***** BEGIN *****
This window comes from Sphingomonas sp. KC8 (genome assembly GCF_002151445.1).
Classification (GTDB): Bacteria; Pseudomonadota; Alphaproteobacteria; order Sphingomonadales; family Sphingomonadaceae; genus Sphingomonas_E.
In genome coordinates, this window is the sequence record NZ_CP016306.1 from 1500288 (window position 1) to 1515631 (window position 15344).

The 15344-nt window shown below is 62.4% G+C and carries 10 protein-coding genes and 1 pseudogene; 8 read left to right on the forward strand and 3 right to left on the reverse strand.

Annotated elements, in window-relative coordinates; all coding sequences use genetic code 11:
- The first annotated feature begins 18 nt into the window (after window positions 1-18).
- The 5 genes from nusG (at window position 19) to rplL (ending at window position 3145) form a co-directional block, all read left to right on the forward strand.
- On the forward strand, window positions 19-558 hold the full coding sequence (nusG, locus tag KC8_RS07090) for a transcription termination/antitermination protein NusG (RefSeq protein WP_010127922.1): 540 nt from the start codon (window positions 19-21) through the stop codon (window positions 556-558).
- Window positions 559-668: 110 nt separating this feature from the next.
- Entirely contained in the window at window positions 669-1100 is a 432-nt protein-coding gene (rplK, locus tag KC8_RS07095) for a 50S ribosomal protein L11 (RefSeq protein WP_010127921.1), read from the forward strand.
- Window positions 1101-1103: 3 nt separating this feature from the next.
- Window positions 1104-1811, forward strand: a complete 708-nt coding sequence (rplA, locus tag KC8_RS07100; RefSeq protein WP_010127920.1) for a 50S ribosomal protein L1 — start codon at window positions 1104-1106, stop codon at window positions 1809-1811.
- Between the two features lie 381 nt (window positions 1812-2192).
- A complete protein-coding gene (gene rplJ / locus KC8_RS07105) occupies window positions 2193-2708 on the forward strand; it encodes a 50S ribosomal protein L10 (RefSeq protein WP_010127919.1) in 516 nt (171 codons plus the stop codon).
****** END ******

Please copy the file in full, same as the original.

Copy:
This window comes from Sphingomonas sp. KC8 (genome assembly GCF_002151445.1).
Classification (GTDB): Bacteria; Pseudomonadota; Alphaproteobacteria; order Sphingomonadales; family Sphingomonadaceae; genus Sphingomonas_E.
In genome coordinates, this window is the sequence record NZ_CP016306.1 from 1500288 (window position 1) to 1515631 (window position 15344).

The 15344-nt window shown below is 62.4% G+C and carries 10 protein-coding genes and 1 pseudogene; 8 read left to right on the forward strand and 3 right to left on the reverse strand.

Annotated elements, in window-relative coordinates; all coding sequences use genetic code 11:
- The first annotated feature begins 18 nt into the window (after window positions 1-18).
- The 5 genes from nusG (at window position 19) to rplL (ending at window position 3145) form a co-directional block, all read left to right on the forward strand.
- On the forward strand, window positions 19-558 hold the full coding sequence (nusG, locus tag KC8_RS07090) for a transcription termination/antitermination protein NusG (RefSeq protein WP_010127922.1): 540 nt from the start codon (window positions 19-21) through the stop codon (window positions 556-558).
- Window positions 559-668: 110 nt separating this feature from the next.
- Entirely contained in the window at window positions 669-1100 is a 432-nt protein-coding gene (rplK, locus tag KC8_RS07095) for a 50S ribosomal protein L11 (RefSeq protein WP_010127921.1), read from the forward strand.
- Window positions 1101-1103: 3 nt separating this feature from the next.
- Window positions 1104-1811, forward strand: a complete 708-nt coding sequence (rplA, locus tag KC8_RS07100; RefSeq protein WP_010127920.1) for a 50S ribosomal protein L1 — start codon at window positions 1104-1106, stop codon at window positions 1809-1811.
- Between the two features lie 381 nt (window positions 1812-2192).
- A complete protein-coding gene (gene rplJ / locus KC8_RS07105) occupies window positions 2193-2708 on the forward strand; it encodes a 50S ribosomal protein L10 (RefSeq protein WP_010127919.1) in 516 nt (171 codons plus the stop codon).